"Game!" Yaboku gasped when Father said the magic word, sprinting towards the man. Father already had all the tools set aside and stood as Yaboku charged into his legs and started climbing. It took a couple tries for Father to grab Yaboku before the boy managed to climb to the top of his Father's head - he liked to be up high for some reason - and Father set him back down. Father got ready, arms and hands open. With wide eyes, Yaboku got ready too, trying to bite down his laughter. Then, Yaboku ran. Around and around and around Father until Father lunged.

"Gotcha-!" Father missed, Yaboku ducked and tumbled with a squeal then ran the other way. Father twisted this way and that as the god ran at his feet. There were a few times Father managed to grab a tiny ankle or shoulder, but that didn't count. Besides, Yaboku may be smart but Father will always be smarter. The man crouched and swiped low at Yaboku. The god jumped and Father snatched him out of the air. Yaboku squealed and squirmed, dissolving into giggles as Father burst into triumphant laughter. Wanting to be lifted into the air too, Mizuchi stepped forward. Father noticed and set the boy down.

"Mizuchi, sweetheart, I'll need your help with dinner later." Father said.

"But what about Yaboku?"

"Yaboku can be by himself for just a bit. Since it's almost winter it'll be pitch black by the time we start and I need help carrying the fire to see. Plus, he needs to get used to the masks." As he spoke, Father's clothes began to tug around his frame. The man looked down only to see the floor at his feet empty. He did a courtesy spin only to reach both hands behind his back. Yaboku giggled.

"Why are you always crawling up my back?" Father bent forward as his hands tried to grab at the child clinging to his clothes. As he spun Mizuchi saw Yaboku almost made it up to Father's shoulder blades, his toes digging into Father's hip. She hid her smile as Father grunted and tried to pry the child off him, only to sigh when Yaboku's big blue eyes peaked from over one shoulder.

"Play?" Yaboku asked, nose brushing Father's ear. A dark brow raised as Father looked at the boy through the corners of his eyes.

"Down." Father replied. Yaboku knew that word very well but instead of sliding down or hopping off like a normal person, Yaboku catapulted off Father's back and caught onto the shelf, sending some of Father's scrolls to the floor.

"Aght, aght! No!" Father reached while Yaboku climbed higher. Thankfully, Father managed to grab Yaboku's waist and pull him off the wall.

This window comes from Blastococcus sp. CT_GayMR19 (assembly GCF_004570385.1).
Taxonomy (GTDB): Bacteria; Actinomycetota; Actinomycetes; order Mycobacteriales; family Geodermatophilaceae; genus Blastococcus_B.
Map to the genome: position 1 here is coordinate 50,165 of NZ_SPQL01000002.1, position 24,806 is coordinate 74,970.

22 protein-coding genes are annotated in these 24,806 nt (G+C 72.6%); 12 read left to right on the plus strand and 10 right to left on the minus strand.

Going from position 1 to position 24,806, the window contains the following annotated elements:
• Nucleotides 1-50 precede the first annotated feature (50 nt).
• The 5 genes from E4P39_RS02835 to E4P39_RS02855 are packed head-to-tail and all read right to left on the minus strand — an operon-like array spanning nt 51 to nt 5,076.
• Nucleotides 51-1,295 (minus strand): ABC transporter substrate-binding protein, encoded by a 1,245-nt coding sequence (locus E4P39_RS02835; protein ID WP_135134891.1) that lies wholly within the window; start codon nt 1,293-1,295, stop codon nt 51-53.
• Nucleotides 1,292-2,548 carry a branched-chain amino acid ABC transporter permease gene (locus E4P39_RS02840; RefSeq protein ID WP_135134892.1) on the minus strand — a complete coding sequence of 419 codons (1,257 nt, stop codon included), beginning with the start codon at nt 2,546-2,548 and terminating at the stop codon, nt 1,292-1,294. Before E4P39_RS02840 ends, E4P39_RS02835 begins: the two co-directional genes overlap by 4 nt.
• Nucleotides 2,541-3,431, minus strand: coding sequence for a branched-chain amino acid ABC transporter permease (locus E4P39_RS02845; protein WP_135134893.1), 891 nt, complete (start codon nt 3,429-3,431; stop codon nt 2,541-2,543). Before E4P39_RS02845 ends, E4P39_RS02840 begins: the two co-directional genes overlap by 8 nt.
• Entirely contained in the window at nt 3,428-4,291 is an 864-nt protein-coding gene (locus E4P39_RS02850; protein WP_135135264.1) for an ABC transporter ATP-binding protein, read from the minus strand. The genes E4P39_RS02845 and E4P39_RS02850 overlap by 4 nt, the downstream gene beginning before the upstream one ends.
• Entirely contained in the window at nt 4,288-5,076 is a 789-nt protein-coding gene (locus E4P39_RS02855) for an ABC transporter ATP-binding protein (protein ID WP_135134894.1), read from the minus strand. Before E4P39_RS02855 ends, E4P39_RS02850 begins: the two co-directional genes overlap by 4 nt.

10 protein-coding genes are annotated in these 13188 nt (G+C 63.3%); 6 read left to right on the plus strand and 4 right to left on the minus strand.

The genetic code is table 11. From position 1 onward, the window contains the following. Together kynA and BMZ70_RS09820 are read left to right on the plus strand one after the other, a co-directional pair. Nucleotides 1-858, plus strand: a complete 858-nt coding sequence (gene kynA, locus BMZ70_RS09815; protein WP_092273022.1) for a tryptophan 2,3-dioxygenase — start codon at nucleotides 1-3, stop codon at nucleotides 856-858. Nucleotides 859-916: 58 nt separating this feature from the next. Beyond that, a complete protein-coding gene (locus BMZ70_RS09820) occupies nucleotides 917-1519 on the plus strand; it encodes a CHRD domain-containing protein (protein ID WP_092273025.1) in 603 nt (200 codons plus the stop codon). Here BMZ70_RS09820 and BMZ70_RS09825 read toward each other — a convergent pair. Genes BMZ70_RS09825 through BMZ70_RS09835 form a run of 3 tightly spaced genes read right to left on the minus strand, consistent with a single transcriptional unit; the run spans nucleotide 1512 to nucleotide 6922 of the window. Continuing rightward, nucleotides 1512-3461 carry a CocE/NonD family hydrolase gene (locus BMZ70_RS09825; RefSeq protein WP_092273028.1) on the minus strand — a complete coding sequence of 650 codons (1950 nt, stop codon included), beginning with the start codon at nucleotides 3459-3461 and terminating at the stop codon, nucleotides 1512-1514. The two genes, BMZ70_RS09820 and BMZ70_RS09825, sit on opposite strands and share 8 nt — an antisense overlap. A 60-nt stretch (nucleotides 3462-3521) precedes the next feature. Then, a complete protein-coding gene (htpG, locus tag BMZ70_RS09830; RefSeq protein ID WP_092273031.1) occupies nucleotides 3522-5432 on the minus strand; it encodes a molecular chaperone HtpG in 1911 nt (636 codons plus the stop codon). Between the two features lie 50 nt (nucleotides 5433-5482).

"Little demon child," Father huffed. He dangled Yaboku for a moment, allowing the boy's limbs to straighten before he released the toddler. Yaboku landed easily on his hands and feet with a small thud. The wood shavings scattered around him and he watched them with interest before they made him sneeze.

"Anyway, I think tonight we should have- No!" Father's words covered up the rapid 'skrr skrr skrr' sound at their feet. Yaboku's pudgy little hands went back and forth with lightning speed, sweeping the wood shavings and sending it everywhere with a gleeful face.

"Stop!" Father scooped him back up again.

"Sand?" Yaboku grinned at Father only to see he was not amused.

"No, not sand. These are wood shavings and look," Father pointed, "you'll get them in our bed and clothes." Father faced Mizuchi again, ignoring the god that was now clasped in one arm. Father had Yaboku pinned, his arm tight across the boy's chest. Yaboku's arms stuck out straight and his cheeks were smooshed as he pouted. Yaboku squirmed in an attempt to get down, knees flexing. He tried to move his head side to side and grab at Father's arm. It did not release him.

"We won't start the fire until after we come back. I don't want to use the rice quite yet so we'll just have- ouch!" Father gasped as he fumbled the child. Father's fingers came to squeeze Yaboku's cheekbones and open the boy's mouth.

"No biting!" Father stomped towards the door and tossed Yaboku outside.

"Stay in the yard!"

"It's cold!" Yaboku objected.

"Too bad!" The door straw door was thrown shut and Father leaned back against the wall to rub his head.

Father sighed, "that kid will be the death of me." The small moment of silence was filled with taps along the outside wall. Father watched Mizuchi's eyes follow the sound of pattering feet all the way up to the roof. The masks set to guard the house didn't like this strange anomaly and felt Father and the whole world should know, barking and howling and scraping at the sides. Father stalled, glassy eyes staring off into the distance. He took a deep breath and came back to life.

"Leave it. We need to get started on dinner. He'll be okay up there for just a bit," Father continued to mutter, "and if he isn't then maybe he'll learn something."